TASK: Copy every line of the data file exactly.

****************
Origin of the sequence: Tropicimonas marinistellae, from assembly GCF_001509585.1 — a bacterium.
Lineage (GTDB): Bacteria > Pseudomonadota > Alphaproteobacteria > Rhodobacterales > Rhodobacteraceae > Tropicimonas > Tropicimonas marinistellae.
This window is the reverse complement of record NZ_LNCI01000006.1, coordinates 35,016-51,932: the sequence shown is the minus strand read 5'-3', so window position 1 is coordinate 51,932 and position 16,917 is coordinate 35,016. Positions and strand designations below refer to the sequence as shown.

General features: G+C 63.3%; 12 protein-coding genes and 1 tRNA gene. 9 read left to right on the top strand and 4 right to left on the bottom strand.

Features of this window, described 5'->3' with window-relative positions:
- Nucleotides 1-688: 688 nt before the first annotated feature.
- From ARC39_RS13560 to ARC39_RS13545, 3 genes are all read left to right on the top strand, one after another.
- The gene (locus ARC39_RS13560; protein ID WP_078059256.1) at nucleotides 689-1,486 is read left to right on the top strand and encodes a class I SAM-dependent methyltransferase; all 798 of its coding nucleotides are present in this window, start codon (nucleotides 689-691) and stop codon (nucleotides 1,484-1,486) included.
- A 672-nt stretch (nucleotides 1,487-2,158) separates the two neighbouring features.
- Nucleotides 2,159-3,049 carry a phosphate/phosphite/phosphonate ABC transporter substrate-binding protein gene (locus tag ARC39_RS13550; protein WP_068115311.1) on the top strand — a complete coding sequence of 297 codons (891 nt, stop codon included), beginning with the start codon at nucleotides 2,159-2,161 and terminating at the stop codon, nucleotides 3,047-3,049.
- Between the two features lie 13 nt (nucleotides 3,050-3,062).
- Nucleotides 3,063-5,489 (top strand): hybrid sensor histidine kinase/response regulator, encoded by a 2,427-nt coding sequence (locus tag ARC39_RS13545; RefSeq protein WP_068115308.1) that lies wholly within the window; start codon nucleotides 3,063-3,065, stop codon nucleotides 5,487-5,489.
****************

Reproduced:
Origin of the sequence: Tropicimonas marinistellae, from assembly GCF_001509585.1 — a bacterium.
Lineage (GTDB): Bacteria > Pseudomonadota > Alphaproteobacteria > Rhodobacterales > Rhodobacteraceae > Tropicimonas > Tropicimonas marinistellae.
This window is the reverse complement of record NZ_LNCI01000006.1, coordinates 35,016-51,932: the sequence shown is the minus strand read 5'-3', so window position 1 is coordinate 51,932 and position 16,917 is coordinate 35,016. Positions and strand designations below refer to the sequence as shown.

General features: G+C 63.3%; 12 protein-coding genes and 1 tRNA gene. 9 read left to right on the top strand and 4 right to left on the bottom strand.

Features of this window, described 5'->3' with window-relative positions:
- Nucleotides 1-688: 688 nt before the first annotated feature.
- From ARC39_RS13560 to ARC39_RS13545, 3 genes are all read left to right on the top strand, one after another.
- The gene (locus ARC39_RS13560; protein ID WP_078059256.1) at nucleotides 689-1,486 is read left to right on the top strand and encodes a class I SAM-dependent methyltransferase; all 798 of its coding nucleotides are present in this window, start codon (nucleotides 689-691) and stop codon (nucleotides 1,484-1,486) included.
- A 672-nt stretch (nucleotides 1,487-2,158) separates the two neighbouring features.
- Nucleotides 2,159-3,049 carry a phosphate/phosphite/phosphonate ABC transporter substrate-binding protein gene (locus tag ARC39_RS13550; protein WP_068115311.1) on the top strand — a complete coding sequence of 297 codons (891 nt, stop codon included), beginning with the start codon at nucleotides 2,159-2,161 and terminating at the stop codon, nucleotides 3,047-3,049.
- Between the two features lie 13 nt (nucleotides 3,050-3,062).
- Nucleotides 3,063-5,489 (top strand): hybrid sensor histidine kinase/response regulator, encoded by a 2,427-nt coding sequence (locus tag ARC39_RS13545; RefSeq protein WP_068115308.1) that lies wholly within the window; start codon nucleotides 3,063-3,065, stop codon nucleotides 5,487-5,489.